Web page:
Richvank: glutathione and excitotoxicity

Discussion in 'Fibromyalgia Main Forum' started by equanimous, Jan 17, 2011.

  1. equanimous

    equanimous New Member

    Hi Rich,

    Sorry to bother you again haha, but you are the wealthiest wealth of information I know, so here's my question. Is it at all possible that supplementing with glutathione itself could, at least initially, cause some excitotoxicity? I'm just wondering, because at the same time as I've been trying to cut back on the methylation supplements and do other things to calm my system down, I've added in glutathione and I just want to make sure that it's not going to be a confounding factor. Also, would things like activated charcoal, fiber and cholestyramine possibly help with excitoxicity as they help increase the detox process? Not sure if detox and excitoxicity are necessarily as related as their names might imply. Thanks for your time!

  2. richvank

    richvank New Member

    Hi, Liz.

    Glutathione is composed of three amino acids, one of which is glutamate. An excessively high ratio of glutamate to GABA causes excitotoxicity. If glutathione were added to the body, and it was then metabolized (broken down) to its amino acids, it would contribute to raising glutamate and raising this ratio. This is the reason I have suggested that liposomal glutathione would be the form to try. I think this form is more likely to deliver whole glutathione to the brain, with less broken down. Ordinary oral glutathione is mostly broken down in the gut. Taking the individual amino acids in order to supply the liver with the raw materials for making glutathione would mean supplying glutamate directly (or glutamine), and I think that would be more likely to contribute to excitotoxicity. I can't guarantee that liposomal glutathione will counter excitotoxicity rather than contributing to it, but I think it has the best chance.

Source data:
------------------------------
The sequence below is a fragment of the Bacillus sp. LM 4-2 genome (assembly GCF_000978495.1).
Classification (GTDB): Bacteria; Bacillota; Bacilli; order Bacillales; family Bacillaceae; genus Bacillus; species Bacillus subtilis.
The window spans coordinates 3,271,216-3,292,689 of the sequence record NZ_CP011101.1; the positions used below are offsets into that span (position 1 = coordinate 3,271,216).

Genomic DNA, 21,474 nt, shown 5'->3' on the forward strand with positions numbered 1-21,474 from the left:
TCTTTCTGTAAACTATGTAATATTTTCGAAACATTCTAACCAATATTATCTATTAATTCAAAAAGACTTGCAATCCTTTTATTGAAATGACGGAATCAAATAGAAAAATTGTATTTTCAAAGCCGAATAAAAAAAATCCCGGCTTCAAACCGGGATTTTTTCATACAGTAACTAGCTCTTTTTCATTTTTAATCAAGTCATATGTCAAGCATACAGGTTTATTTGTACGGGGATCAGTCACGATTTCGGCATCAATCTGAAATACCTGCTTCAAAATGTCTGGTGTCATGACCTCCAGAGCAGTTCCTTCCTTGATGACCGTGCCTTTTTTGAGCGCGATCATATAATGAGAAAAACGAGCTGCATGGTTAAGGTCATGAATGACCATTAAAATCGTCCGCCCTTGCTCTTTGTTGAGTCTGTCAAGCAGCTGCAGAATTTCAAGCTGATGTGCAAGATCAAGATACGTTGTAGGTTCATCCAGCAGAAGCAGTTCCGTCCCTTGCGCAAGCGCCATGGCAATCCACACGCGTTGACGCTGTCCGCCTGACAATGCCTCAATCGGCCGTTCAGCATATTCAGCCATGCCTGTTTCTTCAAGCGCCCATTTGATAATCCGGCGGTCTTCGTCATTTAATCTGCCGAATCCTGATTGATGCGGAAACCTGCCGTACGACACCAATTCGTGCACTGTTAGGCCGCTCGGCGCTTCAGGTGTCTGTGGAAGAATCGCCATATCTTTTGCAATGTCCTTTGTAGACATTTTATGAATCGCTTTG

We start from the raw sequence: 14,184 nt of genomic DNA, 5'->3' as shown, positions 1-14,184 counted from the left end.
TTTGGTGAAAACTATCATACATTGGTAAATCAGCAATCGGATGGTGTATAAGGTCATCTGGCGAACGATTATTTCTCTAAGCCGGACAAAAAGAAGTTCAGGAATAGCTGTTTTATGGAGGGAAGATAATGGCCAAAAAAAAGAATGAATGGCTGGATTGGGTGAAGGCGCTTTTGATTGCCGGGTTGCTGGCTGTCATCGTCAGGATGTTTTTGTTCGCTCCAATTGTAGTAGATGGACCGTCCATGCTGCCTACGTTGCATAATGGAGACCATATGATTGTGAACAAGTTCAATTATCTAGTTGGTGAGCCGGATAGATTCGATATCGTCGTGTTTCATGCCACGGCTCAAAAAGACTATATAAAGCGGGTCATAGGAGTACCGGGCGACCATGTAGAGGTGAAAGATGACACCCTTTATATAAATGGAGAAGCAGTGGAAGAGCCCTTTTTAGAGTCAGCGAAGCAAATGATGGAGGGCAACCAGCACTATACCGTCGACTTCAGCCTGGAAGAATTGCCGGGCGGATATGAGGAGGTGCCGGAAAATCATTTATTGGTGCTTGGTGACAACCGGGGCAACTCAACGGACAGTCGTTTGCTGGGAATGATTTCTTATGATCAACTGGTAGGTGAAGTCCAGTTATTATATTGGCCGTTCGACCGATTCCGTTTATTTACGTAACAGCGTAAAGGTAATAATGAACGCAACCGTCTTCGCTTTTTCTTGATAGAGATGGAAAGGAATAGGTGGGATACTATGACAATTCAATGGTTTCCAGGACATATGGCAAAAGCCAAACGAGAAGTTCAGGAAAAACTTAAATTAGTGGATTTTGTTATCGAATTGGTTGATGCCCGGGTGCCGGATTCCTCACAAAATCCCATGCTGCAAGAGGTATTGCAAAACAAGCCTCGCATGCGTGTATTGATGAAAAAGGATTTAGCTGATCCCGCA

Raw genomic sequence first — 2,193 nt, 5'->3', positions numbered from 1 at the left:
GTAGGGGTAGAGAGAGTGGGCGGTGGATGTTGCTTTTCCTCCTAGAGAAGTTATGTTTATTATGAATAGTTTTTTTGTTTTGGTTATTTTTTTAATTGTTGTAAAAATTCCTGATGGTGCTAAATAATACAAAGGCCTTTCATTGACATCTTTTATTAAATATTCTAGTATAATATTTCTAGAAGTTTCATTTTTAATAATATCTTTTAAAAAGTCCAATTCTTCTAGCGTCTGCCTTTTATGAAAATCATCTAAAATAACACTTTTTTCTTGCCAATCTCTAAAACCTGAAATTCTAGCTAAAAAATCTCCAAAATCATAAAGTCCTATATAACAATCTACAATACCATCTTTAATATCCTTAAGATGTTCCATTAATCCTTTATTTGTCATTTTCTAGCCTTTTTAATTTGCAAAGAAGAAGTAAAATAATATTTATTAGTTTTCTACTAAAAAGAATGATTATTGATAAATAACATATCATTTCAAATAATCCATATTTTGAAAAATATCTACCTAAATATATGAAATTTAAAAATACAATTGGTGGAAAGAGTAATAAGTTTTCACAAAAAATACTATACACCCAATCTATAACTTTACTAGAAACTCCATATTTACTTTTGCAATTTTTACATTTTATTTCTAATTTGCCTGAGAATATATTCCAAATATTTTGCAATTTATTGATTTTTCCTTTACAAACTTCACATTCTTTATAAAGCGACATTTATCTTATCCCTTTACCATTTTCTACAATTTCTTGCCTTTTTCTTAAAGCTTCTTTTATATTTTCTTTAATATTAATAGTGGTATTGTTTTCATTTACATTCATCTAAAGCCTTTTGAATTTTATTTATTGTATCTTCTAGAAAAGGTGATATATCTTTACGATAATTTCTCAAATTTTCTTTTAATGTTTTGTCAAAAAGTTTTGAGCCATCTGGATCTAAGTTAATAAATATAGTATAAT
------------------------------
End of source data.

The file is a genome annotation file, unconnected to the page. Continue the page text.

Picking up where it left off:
I think that the binders you mentioned could help indirectly. That is, the more toxins that are bound in the gut and removed via the stools rather than being allowed to recycle back to the liver via the enterohepatic circulation, the lower the demand on glutathione. As glutathione rises in the astrocytes in the brain, there should be better function of the mitochondria there because of the lower oxidative stress. This should supply more ATP to drive the import of glutamate and its conversion to glutamine, lowering excitotoxicity. This is of course based on biochemical theory, and has not been tested experimentally, as far as I know.

    Best regards,


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